If you’ve signed a design or publishing contract recently and noticed language specifically identifying you as an “independent contractor” or you’ve hired someone to work for your craft business and assumed that the person you hired automatically became your employee, keep in mind that there is a distinction between the two.

The difference between an independent contractor and an employee is not just legalese — you need to know the legal and practical ramifications that go with each designation in order to protect yourself and your business.

Following is a guide to understanding the differences between independent contractors and employees:


One key difference between an employee and an independent contractor (IC) involves how, when and where the work will get done. Employees usually work at the employer’s place of business, while ICs do not, working instead from home or from their own studio or office.

Employees are generally expected to work during designated hours or work certain shifts during the employer’s business hours; ICs tend to set their own hours or schedule specific work times if necessary.

Generally speaking, an IC enjoys more control and autonomy over their work, subject of course to any specifications set out in their contract. For example, a design contract often specifies the size of the sample garment or specific design features that must be included. Employees generally will be more closely supervised and expected to follow the business owner’s policies and procedures.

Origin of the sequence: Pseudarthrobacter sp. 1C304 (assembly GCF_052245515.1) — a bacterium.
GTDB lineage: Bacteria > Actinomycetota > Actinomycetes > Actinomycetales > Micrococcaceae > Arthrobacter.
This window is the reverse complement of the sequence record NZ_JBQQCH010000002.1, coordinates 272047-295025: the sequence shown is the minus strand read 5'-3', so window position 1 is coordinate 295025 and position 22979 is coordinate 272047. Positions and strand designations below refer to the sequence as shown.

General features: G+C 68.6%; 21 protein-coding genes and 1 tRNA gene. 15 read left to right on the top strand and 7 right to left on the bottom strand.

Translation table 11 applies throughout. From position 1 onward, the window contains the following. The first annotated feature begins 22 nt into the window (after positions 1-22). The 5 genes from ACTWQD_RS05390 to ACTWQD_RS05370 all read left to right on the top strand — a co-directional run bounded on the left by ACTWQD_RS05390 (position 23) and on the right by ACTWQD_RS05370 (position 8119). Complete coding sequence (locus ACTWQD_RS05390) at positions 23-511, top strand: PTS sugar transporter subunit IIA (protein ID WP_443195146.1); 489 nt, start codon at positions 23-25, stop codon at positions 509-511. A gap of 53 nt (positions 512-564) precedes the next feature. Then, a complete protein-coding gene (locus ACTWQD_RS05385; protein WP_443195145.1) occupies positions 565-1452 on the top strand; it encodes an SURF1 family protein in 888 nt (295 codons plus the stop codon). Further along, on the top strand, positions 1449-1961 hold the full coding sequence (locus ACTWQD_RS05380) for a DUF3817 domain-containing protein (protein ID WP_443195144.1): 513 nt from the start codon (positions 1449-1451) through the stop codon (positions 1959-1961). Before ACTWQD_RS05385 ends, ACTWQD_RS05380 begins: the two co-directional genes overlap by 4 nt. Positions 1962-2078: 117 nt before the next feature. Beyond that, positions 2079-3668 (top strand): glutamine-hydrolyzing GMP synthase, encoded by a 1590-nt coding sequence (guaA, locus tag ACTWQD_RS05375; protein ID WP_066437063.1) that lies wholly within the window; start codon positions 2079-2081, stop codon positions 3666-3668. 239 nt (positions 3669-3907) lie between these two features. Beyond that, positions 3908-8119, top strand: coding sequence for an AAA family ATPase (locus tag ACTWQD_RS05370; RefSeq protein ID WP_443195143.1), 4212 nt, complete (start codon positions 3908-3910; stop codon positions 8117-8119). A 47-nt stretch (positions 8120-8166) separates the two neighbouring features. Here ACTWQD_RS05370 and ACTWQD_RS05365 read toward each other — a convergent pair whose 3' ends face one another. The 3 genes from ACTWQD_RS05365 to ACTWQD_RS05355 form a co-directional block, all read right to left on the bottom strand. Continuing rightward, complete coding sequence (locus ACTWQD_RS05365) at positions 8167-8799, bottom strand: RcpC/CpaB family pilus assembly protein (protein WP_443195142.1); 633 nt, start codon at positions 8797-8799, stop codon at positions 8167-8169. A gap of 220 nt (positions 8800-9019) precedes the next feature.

Raw Materials

Another difference between employees and ICs involves the raw material necessary to complete any projects, such as sample garments or teaching handouts. The employer typically gives employees materials — fabric to create a sample quilt, for example — when creating samples is part of the job. ICs, in contrast, are not necessarily given the materials and tools necessary to create projects for the hiring business.

While a yarn shop employee may use needles and yarn provided by the shop to stitch up a shop sample, an IC must provide her own needles and other tools, and, depending on the terms of the contract, may be required to provide or secure yarn herself. Most magazine publishers in the knitting world, for example, send their ICs specific yarn to use for a given project. Book publishers, however, leave yarn selection and procurement up to the IC.

When you are employed by a business, you are generally given a regular salary — in this context that is often an hourly wage — and receive a paycheck on a set schedule.

Independent contractors receive no vacation or sick days from the businesses they work for and do not get a regular paycheck.

Benefits and Compensation

When you are employed by a business, you are generally given a regular salary — in this context that is often an hourly wage — and receive a paycheck on a set schedule. Taxes and other withheld amounts, such as FICA, are taken out of the employee’s salary by the employer and paid to the relevant governmental authority. Employees are subject to (and protected by) many regulations, such as the federal minimum wage laws, workplace safety regulations and any other applicable federal, state and local laws. Employers also are required to check the citizenship of their employees. Each year, the employee receives a W-2 form for income tax purposes. Depending on the employer and whether the employee is part-time or full-time, the employee may receive sick and vacation days, and may be covered by worker’s compensation insurance. Complying with the applicable regulations and providing regular paychecks may add significantly to the cost of hiring an employee.